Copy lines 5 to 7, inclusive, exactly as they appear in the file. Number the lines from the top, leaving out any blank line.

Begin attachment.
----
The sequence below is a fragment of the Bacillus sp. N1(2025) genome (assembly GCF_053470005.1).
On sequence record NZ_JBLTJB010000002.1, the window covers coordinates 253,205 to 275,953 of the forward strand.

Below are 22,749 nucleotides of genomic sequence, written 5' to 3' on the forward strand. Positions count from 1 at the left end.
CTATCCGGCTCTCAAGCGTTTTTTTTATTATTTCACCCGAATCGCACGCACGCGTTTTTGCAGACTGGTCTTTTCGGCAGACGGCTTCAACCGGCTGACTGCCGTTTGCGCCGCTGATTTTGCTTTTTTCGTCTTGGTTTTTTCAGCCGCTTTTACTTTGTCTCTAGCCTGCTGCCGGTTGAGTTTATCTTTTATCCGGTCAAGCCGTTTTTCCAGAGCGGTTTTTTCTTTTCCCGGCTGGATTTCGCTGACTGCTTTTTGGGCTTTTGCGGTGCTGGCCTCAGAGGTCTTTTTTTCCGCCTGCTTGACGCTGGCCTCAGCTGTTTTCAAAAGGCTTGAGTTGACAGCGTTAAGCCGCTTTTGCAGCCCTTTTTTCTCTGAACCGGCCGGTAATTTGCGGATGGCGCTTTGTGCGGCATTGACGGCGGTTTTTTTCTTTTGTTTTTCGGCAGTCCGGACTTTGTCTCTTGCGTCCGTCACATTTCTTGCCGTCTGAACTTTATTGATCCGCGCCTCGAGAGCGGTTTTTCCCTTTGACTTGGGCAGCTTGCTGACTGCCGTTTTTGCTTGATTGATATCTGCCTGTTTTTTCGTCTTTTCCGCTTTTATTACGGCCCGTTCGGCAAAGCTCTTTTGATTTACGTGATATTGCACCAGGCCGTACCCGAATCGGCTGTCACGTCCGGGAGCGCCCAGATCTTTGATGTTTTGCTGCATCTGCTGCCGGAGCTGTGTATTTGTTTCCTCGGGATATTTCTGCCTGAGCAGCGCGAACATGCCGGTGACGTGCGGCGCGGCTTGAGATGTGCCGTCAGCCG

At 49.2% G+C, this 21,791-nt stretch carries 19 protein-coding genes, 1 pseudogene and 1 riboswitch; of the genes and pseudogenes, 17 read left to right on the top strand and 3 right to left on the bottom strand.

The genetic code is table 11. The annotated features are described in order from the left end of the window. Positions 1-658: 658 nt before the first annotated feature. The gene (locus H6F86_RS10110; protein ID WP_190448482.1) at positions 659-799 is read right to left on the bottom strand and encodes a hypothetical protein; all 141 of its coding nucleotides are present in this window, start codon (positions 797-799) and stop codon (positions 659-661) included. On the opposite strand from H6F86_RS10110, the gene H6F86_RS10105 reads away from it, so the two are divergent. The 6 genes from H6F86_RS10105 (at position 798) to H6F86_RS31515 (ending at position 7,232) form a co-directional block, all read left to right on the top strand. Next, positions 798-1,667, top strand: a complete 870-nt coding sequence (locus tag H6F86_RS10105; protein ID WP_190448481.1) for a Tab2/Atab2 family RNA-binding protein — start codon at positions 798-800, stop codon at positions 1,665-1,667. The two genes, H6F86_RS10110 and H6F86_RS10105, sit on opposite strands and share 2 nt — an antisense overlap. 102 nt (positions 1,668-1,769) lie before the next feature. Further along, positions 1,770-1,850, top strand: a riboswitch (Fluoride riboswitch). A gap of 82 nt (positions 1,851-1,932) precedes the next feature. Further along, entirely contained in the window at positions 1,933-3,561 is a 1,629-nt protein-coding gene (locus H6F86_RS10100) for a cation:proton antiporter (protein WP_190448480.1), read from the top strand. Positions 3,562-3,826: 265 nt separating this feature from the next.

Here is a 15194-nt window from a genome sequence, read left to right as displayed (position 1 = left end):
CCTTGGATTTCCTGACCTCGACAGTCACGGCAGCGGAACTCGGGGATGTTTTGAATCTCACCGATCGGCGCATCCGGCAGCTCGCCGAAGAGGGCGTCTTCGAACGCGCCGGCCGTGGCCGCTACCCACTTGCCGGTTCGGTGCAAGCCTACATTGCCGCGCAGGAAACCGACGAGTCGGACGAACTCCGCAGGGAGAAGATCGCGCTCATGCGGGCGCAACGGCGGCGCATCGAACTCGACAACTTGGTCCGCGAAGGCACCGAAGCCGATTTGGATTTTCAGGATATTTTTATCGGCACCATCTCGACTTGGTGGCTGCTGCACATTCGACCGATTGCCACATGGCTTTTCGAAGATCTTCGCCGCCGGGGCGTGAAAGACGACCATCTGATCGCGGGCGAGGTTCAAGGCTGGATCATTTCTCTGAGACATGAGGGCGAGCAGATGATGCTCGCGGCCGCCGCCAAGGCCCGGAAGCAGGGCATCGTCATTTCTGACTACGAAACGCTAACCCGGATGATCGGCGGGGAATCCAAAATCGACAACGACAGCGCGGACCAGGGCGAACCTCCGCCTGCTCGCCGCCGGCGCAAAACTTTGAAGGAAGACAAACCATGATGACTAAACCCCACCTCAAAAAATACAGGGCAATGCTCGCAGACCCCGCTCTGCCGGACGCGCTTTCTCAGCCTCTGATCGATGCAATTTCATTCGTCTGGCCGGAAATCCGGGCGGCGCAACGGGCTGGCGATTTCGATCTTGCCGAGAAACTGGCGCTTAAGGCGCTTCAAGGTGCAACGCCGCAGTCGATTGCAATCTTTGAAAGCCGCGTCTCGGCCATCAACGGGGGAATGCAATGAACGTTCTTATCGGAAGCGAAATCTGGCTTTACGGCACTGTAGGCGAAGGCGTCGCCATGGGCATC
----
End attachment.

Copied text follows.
At 49.2% G+C, this 21,791-nt stretch carries 19 protein-coding genes, 1 pseudogene and 1 riboswitch; of the genes and pseudogenes, 17 read left to right on the top strand and 3 right to left on the bottom strand.

The genetic code is table 11. The annotated features are described in order from the left end of the window. Positions 1-658: 658 nt before the first annotated feature. The gene (locus H6F86_RS10110; protein ID WP_190448482.1) at positions 659-799 is read right to left on the bottom strand and encodes a hypothetical protein; all 141 of its coding nucleotides are present in this window, start codon (positions 797-799) and stop codon (positions 659-661) included. On the opposite strand from H6F86_RS10110, the gene H6F86_RS10105 reads away from it, so the two are divergent. The 6 genes from H6F86_RS10105 (at position 798) to H6F86_RS31515 (ending at position 7,232) form a co-directional block, all read left to right on the top strand. Next, positions 798-1,667, top strand: a complete 870-nt coding sequence (locus tag H6F86_RS10105; protein ID WP_190448481.1) for a Tab2/Atab2 family RNA-binding protein — start codon at positions 798-800, stop codon at positions 1,665-1,667. The two genes, H6F86_RS10110 and H6F86_RS10105, sit on opposite strands and share 2 nt — an antisense overlap. 102 nt (positions 1,668-1,769) lie before the next feature. Further along, positions 1,770-1,850, top strand: a riboswitch (Fluoride riboswitch). A gap of 82 nt (positions 1,851-1,932) precedes the next feature. Further along, entirely contained in the window at positions 1,933-3,561 is a 1,629-nt protein-coding gene (locus H6F86_RS10100) for a cation:proton antiporter (protein WP_190448480.1), read from the top strand. Positions 3,562-3,826: 265 nt separating this feature from the next.

Here is a 15194-nt window from a genome sequence, read left to right as displayed (position 1 = left end):